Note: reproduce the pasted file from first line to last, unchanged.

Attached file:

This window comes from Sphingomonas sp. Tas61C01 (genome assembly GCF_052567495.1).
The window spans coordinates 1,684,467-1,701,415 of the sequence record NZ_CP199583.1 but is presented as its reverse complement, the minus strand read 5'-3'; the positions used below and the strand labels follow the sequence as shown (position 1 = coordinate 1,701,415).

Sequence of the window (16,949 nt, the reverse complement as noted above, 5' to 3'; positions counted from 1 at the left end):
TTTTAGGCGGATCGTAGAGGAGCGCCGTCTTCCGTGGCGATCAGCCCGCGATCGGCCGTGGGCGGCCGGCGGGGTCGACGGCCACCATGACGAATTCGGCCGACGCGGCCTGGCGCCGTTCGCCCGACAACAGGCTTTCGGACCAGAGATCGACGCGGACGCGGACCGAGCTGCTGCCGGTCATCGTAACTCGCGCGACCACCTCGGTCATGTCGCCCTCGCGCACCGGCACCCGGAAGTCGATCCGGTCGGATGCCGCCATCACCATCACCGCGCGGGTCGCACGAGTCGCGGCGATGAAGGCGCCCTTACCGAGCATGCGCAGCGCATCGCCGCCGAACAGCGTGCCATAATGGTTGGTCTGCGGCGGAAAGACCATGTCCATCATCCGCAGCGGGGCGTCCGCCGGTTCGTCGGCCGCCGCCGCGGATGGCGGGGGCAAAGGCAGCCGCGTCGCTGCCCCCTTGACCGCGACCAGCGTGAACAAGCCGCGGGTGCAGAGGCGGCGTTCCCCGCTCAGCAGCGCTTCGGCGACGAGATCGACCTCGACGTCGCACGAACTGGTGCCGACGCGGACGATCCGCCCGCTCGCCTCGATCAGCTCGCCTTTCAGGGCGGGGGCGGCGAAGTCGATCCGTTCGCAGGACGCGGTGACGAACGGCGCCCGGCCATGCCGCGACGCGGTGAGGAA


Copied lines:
This window comes from Sphingomonas sp. Tas61C01 (genome assembly GCF_052567495.1).
The window spans coordinates 1,684,467-1,701,415 of the sequence record NZ_CP199583.1 but is presented as its reverse complement, the minus strand read 5'-3'; the positions used below and the strand labels follow the sequence as shown (position 1 = coordinate 1,701,415).

Sequence of the window (16,949 nt, the reverse complement as noted above, 5' to 3'; positions counted from 1 at the left end):
TTTTAGGCGGATCGTAGAGGAGCGCCGTCTTCCGTGGCGATCAGCCCGCGATCGGCCGTGGGCGGCCGGCGGGGTCGACGGCCACCATGACGAATTCGGCCGACGCGGCCTGGCGCCGTTCGCCCGACAACAGGCTTTCGGACCAGAGATCGACGCGGACGCGGACCGAGCTGCTGCCGGTCATCGTAACTCGCGCGACCACCTCGGTCATGTCGCCCTCGCGCACCGGCACCCGGAAGTCGATCCGGTCGGATGCCGCCATCACCATCACCGCGCGGGTCGCACGAGTCGCGGCGATGAAGGCGCCCTTACCGAGCATGCGCAGCGCATCGCCGCCGAACAGCGTGCCATAATGGTTGGTCTGCGGCGGAAAGACCATGTCCATCATCCGCAGCGGGGCGTCCGCCGGTTCGTCGGCCGCCGCCGCGGATGGCGGGGGCAAAGGCAGCCGCGTCGCTGCCCCCTTGACCGCGACCAGCGTGAACAAGCCGCGGGTGCAGAGGCGGCGTTCCCCGCTCAGCAGCGCTTCGGCGACGAGATCGACCTCGACGTCGCACGAACTGGTGCCGACGCGGACGATCCGCCCGCTCGCCTCGATCAGCTCGCCTTTCAGGGCGGGGGCGGCGAAGTCGATCCGTTCGCAGGACGCGGTGACGAACGGCGCCCGGCCATGCCGCGACGCGGTGAGGAA